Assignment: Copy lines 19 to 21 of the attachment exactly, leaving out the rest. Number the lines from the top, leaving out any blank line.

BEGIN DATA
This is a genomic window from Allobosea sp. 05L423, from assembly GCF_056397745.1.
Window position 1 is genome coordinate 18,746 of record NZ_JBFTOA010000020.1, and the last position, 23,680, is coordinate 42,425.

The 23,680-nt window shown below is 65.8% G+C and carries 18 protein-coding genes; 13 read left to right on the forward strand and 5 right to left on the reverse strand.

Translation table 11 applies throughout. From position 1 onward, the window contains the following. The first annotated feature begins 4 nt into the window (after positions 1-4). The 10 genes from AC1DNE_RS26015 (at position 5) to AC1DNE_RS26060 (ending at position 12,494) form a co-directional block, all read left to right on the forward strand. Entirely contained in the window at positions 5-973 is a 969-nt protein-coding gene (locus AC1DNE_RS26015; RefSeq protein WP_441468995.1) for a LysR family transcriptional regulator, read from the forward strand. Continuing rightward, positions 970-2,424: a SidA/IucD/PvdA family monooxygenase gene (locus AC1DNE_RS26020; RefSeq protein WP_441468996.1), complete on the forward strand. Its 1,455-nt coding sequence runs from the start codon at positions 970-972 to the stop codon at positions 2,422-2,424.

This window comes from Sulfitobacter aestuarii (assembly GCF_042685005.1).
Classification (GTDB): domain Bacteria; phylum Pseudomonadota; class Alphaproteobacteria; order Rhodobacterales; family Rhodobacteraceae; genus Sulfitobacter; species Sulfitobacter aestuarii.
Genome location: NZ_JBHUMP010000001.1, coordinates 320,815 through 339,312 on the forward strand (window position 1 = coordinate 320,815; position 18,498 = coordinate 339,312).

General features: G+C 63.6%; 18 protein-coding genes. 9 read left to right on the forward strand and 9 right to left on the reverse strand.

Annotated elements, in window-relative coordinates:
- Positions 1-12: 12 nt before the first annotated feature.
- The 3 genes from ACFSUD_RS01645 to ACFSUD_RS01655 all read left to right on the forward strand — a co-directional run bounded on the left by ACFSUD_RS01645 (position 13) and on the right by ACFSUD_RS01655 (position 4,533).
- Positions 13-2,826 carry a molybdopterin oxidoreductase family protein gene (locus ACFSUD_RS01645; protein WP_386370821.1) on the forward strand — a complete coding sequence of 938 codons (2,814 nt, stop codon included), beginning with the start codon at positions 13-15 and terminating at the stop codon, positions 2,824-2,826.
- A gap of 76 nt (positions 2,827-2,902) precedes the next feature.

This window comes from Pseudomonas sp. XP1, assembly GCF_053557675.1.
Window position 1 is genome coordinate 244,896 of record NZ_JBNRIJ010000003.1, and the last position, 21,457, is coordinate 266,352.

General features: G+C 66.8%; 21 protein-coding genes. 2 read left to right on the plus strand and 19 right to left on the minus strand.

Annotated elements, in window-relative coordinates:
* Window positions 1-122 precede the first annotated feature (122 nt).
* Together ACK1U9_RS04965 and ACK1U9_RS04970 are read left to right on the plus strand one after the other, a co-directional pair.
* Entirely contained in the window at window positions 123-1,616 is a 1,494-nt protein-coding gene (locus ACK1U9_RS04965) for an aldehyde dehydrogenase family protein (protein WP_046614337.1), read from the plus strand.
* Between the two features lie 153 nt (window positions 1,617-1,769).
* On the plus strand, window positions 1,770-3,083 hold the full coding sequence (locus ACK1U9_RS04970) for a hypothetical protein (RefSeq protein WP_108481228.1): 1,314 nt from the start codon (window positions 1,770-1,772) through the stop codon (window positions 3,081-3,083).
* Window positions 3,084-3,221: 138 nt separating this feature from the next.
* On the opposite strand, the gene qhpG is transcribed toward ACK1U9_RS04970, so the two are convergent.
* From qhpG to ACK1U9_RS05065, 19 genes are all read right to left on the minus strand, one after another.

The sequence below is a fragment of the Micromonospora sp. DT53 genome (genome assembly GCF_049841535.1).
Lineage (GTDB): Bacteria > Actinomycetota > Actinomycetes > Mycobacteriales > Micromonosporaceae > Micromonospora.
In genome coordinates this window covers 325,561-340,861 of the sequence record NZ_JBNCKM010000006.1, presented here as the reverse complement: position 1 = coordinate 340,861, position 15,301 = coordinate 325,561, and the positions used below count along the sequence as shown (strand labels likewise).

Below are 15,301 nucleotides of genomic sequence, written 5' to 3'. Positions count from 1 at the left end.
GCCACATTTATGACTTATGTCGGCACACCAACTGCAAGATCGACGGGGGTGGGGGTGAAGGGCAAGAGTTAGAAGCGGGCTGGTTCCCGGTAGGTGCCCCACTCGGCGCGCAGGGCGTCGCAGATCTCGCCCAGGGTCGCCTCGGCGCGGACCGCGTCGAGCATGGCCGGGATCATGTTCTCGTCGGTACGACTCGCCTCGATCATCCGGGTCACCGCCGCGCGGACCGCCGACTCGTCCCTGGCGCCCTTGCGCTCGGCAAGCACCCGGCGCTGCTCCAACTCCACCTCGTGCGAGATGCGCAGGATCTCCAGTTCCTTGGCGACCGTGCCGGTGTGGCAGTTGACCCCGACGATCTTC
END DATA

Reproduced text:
* Together ACK1U9_RS04965 and ACK1U9_RS04970 are read left to right on the plus strand one after the other, a co-directional pair.
* Entirely contained in the window at window positions 123-1,616 is a 1,494-nt protein-coding gene (locus ACK1U9_RS04965) for an aldehyde dehydrogenase family protein (protein WP_046614337.1), read from the plus strand.
* Between the two features lie 153 nt (window positions 1,617-1,769).